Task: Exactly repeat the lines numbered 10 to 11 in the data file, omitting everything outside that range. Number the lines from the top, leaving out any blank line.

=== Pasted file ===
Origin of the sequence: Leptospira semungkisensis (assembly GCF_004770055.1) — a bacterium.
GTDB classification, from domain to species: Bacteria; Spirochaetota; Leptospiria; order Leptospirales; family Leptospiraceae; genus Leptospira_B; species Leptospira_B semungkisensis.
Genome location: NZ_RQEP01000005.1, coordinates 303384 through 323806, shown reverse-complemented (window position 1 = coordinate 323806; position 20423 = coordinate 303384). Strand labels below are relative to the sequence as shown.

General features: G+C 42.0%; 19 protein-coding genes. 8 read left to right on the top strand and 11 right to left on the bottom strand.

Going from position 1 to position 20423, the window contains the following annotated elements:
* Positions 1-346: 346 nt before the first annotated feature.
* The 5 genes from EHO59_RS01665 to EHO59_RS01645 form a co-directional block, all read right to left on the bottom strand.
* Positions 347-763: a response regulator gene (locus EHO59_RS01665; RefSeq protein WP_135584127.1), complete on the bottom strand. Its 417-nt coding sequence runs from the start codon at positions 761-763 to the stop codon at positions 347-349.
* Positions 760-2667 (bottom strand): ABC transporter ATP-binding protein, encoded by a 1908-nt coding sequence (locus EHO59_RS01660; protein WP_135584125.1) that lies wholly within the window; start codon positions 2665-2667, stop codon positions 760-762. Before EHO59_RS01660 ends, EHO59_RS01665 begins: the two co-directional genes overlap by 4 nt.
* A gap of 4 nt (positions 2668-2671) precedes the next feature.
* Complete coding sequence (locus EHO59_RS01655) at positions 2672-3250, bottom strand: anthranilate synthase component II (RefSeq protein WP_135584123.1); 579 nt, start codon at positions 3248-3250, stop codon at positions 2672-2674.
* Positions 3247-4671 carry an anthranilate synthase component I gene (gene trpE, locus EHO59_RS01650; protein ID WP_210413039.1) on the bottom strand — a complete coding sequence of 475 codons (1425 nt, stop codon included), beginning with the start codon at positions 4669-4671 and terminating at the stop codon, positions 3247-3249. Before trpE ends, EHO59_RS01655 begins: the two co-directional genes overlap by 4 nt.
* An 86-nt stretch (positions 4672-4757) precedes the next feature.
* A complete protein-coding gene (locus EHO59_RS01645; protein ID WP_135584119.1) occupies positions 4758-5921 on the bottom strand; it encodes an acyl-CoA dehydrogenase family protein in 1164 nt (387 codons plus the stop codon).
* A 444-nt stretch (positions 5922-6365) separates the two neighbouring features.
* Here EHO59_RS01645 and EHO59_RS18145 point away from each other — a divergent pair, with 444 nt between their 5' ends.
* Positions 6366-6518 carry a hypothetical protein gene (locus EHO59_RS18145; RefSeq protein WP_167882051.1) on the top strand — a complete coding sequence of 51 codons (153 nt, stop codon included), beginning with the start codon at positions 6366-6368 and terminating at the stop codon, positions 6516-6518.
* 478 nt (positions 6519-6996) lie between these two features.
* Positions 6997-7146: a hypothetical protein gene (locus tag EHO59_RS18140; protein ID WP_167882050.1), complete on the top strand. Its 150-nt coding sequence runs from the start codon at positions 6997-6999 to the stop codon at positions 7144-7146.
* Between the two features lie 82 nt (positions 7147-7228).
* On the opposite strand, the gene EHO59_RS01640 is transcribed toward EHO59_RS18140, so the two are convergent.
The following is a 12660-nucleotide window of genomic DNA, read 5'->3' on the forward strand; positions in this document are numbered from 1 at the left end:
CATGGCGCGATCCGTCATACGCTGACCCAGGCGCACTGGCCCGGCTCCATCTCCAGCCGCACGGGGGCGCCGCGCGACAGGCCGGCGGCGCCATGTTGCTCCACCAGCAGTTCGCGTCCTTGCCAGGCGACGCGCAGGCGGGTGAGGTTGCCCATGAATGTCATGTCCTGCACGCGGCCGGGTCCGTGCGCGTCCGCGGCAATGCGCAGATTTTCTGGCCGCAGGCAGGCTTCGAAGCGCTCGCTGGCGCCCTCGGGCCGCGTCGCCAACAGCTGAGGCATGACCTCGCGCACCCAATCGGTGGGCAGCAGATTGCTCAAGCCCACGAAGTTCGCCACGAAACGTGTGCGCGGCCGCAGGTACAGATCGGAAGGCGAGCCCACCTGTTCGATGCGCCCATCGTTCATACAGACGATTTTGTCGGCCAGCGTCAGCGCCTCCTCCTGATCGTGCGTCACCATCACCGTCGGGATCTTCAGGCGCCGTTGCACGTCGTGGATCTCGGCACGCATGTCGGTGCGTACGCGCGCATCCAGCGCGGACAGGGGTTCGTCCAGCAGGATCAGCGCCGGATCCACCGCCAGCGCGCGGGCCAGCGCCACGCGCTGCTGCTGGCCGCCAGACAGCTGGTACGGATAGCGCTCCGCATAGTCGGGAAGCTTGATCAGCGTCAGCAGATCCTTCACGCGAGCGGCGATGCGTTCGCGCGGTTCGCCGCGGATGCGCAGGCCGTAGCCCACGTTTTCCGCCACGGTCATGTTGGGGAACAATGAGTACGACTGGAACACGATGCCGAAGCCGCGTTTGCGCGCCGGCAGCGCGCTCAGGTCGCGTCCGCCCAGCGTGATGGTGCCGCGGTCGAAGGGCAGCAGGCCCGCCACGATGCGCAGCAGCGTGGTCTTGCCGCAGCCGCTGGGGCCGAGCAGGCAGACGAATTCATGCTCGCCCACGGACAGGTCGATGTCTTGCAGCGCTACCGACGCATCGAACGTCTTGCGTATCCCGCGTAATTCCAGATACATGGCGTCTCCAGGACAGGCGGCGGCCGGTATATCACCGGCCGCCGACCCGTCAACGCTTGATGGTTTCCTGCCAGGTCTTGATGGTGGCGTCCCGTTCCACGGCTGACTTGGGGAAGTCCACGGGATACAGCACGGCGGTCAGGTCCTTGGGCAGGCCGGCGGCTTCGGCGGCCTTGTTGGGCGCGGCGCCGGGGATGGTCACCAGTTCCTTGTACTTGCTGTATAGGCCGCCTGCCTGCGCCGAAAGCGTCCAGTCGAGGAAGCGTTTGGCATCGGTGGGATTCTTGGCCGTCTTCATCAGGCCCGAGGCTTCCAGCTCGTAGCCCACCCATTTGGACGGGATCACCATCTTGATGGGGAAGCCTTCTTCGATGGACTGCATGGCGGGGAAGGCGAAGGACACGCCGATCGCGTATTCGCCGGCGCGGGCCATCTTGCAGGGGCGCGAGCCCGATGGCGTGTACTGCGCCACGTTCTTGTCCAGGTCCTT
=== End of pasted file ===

* A gap of 4 nt (positions 2668-2671) precedes the next feature.
* Complete coding sequence (locus EHO59_RS01655) at positions 2672-3250, bottom strand: anthranilate synthase component II (RefSeq protein WP_135584123.1); 579 nt, start codon at positions 3248-3250, stop codon at positions 2672-2674.